The NBA is not beyond losing money.
Even though the NBA put pen to paper on a nine-year, $24 billion dollar national TV deal in October, and even though that TV deal will culminate in consecutively massive salary-cap spikes in 2016 and 2017, and even though teams handed out max contracts in 2015 free agency like Oprah does cars, there are reportedly still a good number of teams losing money.
We defer to NBA commissioner Adam Silver, courtesy of Yahoo Sports’ Marc J. Spears:
Adam Silver says a "significant amount of teams" are still losing money in the NBA because their expenses exceed revenue.
— Marc J. Spears (@SpearsNBAYahoo) July 15, 2015
Good luck slinging that to players as you try to avoid a lockout in 2017.
Executive director of the National Basketball Players Association Michele Roberts has been pretty adamant about sticking it to the owners since assuming her post. She’s offered various sound bites that don’t reflect too favorably upon the Association’s 30 regimes, and she’s floated progressive, player-promoting ideas, such as the dismissal of max contracts. There’s no way she lets the company she represents hem and haw over the NBA potentially losing money. The players won’t buy it.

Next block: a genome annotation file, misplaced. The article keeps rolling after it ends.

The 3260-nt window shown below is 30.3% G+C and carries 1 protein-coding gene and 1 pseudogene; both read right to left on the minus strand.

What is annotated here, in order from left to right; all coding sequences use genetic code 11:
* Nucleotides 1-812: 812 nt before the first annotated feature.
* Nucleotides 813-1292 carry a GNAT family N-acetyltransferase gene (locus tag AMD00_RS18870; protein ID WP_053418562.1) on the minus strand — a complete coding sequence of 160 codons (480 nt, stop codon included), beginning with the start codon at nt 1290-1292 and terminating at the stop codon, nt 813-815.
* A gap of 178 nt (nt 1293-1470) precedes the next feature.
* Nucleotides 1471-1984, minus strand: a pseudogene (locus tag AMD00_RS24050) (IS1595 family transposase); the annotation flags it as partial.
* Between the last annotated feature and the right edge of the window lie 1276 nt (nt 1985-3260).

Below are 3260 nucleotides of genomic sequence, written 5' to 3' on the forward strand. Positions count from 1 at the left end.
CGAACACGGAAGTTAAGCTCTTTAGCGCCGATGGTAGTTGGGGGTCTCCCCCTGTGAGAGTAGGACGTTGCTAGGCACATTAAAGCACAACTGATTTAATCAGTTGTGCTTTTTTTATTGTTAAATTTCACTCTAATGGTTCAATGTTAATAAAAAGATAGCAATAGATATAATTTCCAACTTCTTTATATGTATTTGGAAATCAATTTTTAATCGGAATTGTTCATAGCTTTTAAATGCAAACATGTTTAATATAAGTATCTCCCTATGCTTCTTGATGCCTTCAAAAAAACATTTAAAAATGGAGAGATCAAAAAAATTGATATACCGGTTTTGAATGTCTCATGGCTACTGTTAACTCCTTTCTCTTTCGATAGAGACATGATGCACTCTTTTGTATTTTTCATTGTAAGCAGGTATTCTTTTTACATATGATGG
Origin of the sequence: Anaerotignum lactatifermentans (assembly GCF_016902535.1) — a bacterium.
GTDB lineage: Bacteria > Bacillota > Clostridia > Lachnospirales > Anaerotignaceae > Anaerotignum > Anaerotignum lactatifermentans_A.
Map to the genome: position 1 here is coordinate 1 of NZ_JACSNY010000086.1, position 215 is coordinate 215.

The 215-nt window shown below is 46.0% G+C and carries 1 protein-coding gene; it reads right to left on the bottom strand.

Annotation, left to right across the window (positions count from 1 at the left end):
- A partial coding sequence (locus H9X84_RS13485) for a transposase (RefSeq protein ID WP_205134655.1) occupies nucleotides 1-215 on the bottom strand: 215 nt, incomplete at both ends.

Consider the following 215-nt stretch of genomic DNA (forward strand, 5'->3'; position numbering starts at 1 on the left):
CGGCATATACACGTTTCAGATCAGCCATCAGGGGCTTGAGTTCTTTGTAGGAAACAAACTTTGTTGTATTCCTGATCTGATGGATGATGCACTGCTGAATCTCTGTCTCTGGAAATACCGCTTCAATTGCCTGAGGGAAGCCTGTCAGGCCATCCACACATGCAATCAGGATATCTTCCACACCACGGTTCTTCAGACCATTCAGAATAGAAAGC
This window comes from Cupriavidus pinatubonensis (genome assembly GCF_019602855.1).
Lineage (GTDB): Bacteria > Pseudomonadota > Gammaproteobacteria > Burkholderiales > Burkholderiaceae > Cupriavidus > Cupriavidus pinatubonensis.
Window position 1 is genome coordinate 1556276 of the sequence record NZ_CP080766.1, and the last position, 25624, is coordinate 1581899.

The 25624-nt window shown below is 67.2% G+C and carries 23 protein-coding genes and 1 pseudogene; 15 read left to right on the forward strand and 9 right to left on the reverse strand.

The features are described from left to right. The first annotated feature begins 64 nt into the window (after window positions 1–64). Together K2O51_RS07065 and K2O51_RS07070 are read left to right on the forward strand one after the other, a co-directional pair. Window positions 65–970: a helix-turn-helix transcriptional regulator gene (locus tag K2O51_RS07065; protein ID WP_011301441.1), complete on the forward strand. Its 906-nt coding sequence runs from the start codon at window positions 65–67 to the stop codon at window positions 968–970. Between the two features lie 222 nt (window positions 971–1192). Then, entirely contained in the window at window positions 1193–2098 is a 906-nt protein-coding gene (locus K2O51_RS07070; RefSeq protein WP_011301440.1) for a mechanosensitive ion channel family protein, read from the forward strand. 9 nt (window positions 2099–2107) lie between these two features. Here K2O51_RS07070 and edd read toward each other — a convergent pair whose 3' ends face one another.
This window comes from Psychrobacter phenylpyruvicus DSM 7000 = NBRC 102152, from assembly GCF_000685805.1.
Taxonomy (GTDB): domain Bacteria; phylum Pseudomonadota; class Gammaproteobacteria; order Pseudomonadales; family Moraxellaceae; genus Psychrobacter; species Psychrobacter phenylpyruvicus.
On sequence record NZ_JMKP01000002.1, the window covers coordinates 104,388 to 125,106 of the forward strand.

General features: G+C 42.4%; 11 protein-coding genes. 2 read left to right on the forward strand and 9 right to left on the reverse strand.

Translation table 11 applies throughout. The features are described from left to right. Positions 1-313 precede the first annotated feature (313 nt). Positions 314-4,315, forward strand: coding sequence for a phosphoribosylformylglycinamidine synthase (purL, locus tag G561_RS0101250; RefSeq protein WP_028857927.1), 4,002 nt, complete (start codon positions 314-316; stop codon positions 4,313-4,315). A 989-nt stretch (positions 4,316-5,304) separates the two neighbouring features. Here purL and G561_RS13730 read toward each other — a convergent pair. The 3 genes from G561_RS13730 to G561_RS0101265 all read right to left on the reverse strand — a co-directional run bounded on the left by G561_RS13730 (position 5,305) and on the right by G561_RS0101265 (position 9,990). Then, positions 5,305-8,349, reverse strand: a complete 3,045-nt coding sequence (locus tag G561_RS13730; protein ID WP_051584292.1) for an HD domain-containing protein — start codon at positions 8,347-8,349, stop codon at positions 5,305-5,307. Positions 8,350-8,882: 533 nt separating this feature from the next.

And it will be big-name players who won’t buy it, just so we’re clear. Chris Paul and LeBron James are the NBPA’s president and vice president, respectively, and their statuses speak to the emphasis players everywhere, stars or otherwise, are placing on the next labor negotiations.
Hell, even Kobe Bryant, who will presumably be enjoying retirement by 2017, will likely be found tweeting in support of the NBPA, just as he did when the league first inked that new television pact:
Players are "encouraged" per new CBA to take less to win or risk being called selfish+ungrateful while nbatv deal goes UP by a BILLION #biz
— Kobe Bryant (@kobebryant) October 7, 2014
The obvious dichotomy between players and ownership is most likely going to make for one helluva scare a couple years from now. Whether or not that scare leads to a lockout, and whether or not that potential lockout rests heavily on the notion that certain teams are still losing money, remains to be seen.
Just enjoy actual basketball while you can. If the 2011 lockout taught us anything, it’s that.